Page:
Churches say new charity laws that could de-register groups on subjective calls must be scrapped

Michael Sukkar did not respond to requests for comment. Picture: Karleen Minney
Michael Sukkar did not respond to requests for comment. Picture: Karleen Minney

Four of Australia's biggest faith-based charities have broken their silence on a government plan that would give the charities commissioner the power to deregister organisations he deems "likely" to break the law.

Anglicare Australia, the St Vincent De Paul Society, Baptist Care and UnitingCare have called for the government to drop the proposed legislation, saying it would make it harder to advocate for their missions, and increase the regulatory burden.

The new powers for the Charities and Not For Profit Commissioner were developed in response to animal welfare groups registered as non-for-profits that trespassed on farms as part of their activism, with the responsible minister Michael Sukkar saying the changes were aimed at political activists "masquerading as charities".

Other corners of the charities and not-for-profit sector have already voiced opposition to the changes, but the four major faith-based organisations decided to speak up in fear of how subjective and wide-ranging the powers would be.

"We could be targeted if our staff or volunteers commit minor offences. We could be held responsible for how other people use our materials," said chair of Anglicare Australia Rt Rev Dr Chris Jones.

"We could even be shut down if the commissioner thinks it's 'more likely than not' that we'll do something wrong."

Under current legislation, charities must not engage in conduct, or omit to engage in conduct that be dealt with as an indictable offence or attract a fine of over $13,320. The proposed changes would expand that rule to include summary offences in all states and territories, meaning a charity could be deregistered if a protest it takes part in blocks traffic for example. It also extends to the actions of individual members, and the way material produced by a charity is used by people or groups unrelated to the charity.

The breadth of the changes has raised alarm in the sector, including a section of the explanatory statement with the exposure draft which said the rules could be enforced "if the ACNC commissioner reasonably believes that it is more likely than not that the entity will not comply with a governance standard".

"This means it is not necessary for a registered entity to be charged or found guilty of a relevant summary offence for the ACNC commissioner to take appropriate enforcement action," the explanatory statement from the government said.

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Executive director of Baptist Care Australia Nicole Hornsby said the changes would limit the ability of charities to undertake legitimate and lawful advocacy.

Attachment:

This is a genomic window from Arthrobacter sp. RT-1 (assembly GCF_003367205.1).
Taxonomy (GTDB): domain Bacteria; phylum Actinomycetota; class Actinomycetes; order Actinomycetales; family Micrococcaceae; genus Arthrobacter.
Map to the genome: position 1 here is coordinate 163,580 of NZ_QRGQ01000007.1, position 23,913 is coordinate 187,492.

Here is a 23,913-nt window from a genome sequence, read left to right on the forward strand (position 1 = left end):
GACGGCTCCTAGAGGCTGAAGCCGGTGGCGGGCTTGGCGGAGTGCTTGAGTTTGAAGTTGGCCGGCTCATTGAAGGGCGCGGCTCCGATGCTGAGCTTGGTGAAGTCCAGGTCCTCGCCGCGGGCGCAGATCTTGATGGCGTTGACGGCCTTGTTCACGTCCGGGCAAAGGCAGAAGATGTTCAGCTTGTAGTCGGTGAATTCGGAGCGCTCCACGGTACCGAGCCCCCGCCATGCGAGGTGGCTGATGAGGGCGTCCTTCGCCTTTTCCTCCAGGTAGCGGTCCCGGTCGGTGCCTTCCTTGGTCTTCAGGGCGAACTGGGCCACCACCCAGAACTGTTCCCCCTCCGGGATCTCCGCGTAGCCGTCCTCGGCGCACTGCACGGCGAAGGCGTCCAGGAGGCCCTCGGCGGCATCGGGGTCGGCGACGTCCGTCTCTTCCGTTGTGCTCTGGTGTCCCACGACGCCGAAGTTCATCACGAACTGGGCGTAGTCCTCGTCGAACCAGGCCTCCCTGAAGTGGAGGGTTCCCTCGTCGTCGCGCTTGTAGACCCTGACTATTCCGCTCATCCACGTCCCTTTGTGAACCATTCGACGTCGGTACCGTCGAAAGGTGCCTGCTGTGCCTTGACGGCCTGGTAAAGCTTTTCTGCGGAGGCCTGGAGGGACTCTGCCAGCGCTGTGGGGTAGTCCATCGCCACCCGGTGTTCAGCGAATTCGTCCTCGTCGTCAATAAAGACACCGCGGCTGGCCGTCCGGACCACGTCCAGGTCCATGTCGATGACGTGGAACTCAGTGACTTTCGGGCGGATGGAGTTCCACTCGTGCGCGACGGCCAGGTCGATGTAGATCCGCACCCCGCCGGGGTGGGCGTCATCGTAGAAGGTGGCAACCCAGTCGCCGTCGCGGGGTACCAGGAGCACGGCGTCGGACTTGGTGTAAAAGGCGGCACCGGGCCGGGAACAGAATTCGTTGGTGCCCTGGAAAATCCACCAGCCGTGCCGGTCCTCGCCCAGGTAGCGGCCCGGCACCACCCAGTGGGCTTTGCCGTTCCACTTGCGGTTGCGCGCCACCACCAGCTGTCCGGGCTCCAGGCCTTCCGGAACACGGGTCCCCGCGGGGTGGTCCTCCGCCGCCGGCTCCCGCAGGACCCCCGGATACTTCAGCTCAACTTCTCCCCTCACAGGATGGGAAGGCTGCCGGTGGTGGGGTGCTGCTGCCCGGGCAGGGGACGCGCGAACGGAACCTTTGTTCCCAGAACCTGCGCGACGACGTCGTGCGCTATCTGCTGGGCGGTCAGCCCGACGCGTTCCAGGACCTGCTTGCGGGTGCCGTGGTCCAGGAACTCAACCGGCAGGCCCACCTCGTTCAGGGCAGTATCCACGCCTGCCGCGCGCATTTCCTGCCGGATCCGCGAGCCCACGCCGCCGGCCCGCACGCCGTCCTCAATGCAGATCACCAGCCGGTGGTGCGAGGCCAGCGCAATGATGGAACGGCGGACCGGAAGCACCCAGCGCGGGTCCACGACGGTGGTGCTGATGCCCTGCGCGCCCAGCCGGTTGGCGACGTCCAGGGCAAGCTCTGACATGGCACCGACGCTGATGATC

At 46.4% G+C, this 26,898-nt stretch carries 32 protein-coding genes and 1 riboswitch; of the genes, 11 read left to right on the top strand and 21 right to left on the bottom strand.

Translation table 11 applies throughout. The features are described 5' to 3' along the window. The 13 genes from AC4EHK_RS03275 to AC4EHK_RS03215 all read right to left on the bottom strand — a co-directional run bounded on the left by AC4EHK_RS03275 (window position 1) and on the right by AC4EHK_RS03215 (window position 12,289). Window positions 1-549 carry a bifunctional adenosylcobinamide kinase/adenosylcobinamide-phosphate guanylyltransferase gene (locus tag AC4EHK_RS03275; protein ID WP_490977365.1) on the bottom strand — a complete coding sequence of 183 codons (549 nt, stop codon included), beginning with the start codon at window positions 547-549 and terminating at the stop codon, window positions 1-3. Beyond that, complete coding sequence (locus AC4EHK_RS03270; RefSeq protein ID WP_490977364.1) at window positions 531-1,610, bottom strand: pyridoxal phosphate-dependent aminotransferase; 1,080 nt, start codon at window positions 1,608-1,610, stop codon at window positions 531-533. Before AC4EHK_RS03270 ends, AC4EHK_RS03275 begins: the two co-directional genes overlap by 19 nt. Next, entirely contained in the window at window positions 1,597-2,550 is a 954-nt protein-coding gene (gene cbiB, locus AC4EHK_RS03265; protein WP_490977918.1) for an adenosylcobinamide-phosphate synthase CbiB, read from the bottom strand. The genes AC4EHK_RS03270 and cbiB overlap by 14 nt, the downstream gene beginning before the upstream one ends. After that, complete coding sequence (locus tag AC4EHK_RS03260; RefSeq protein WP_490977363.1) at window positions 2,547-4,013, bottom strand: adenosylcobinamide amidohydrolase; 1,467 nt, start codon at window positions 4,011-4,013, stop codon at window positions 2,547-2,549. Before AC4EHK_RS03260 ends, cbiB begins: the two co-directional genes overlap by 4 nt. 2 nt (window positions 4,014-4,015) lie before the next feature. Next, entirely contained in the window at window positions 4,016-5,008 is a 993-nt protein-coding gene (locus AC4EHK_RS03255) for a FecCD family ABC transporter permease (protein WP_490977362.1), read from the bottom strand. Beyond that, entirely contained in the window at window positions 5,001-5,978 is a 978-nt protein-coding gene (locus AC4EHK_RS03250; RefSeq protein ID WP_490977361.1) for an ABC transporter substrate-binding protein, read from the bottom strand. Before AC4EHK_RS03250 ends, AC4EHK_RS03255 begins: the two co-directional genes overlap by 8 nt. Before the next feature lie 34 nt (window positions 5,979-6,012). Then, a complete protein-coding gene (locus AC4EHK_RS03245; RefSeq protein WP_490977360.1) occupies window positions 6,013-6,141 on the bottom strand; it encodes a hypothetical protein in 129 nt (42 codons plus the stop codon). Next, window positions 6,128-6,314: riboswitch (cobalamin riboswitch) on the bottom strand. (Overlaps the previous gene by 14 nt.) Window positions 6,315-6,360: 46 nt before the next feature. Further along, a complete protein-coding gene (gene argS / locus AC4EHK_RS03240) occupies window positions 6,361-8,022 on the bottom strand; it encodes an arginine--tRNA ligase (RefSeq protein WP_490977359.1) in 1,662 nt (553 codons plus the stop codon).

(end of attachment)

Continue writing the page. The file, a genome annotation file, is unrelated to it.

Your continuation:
"The breadth of their application to include such subjective measures as a 'belief' that they 'may' commit a minor offence is totally unreasonable," Ms Hornsby said.

The charities and Labor have pointed out the powers that would be handed to the commissioner go well above powers that exist for businesses.

"Rules like these would be unthinkable for businesses, but they are the latest in a long line of attacks on charities," said Dr Jones.

"We're calling on the government to abandon these changes and support us in our work - helping Australians in need."

Labor's spokesman on issues related to charities and the not for profits sector Andrew Leigh said the proposed rules were "a bridge too far".

"If a charity is breaking the law or encouraging people to break the law it already can be deregistered but it doesn't get deregistered for thought crime, the anticipation that it might cause a summary offence to happen," Dr Leigh said.

Businesses would be outraged if ASIC were to be given similar powers, Dr Leigh said.

"This is just another part of the government's war on charities. It will just mean they have less freedom to advocate in the public space," Dr Leigh said.

Charities were "rightly terrified" of Charities Commissioner Gary Johns having such powers, Dr Leigh said. A Labor minister in the Keating government, Dr Johns was a controversial pick for the role by the Turnbull government. He has written in opinion columns that contraception should be made mandatory for welfare recipients and called Indigenous women on welfare "cash cows".

Assistant Treasurer Michael Sukkar is responsible for the charities and not-for-profit sector, and for the bill, which is due in parliament in coming months. He did not respond when contacted for a response.

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This story New charity laws that could deregister groups must be scrapped: churches first appeared on The Canberra Times.

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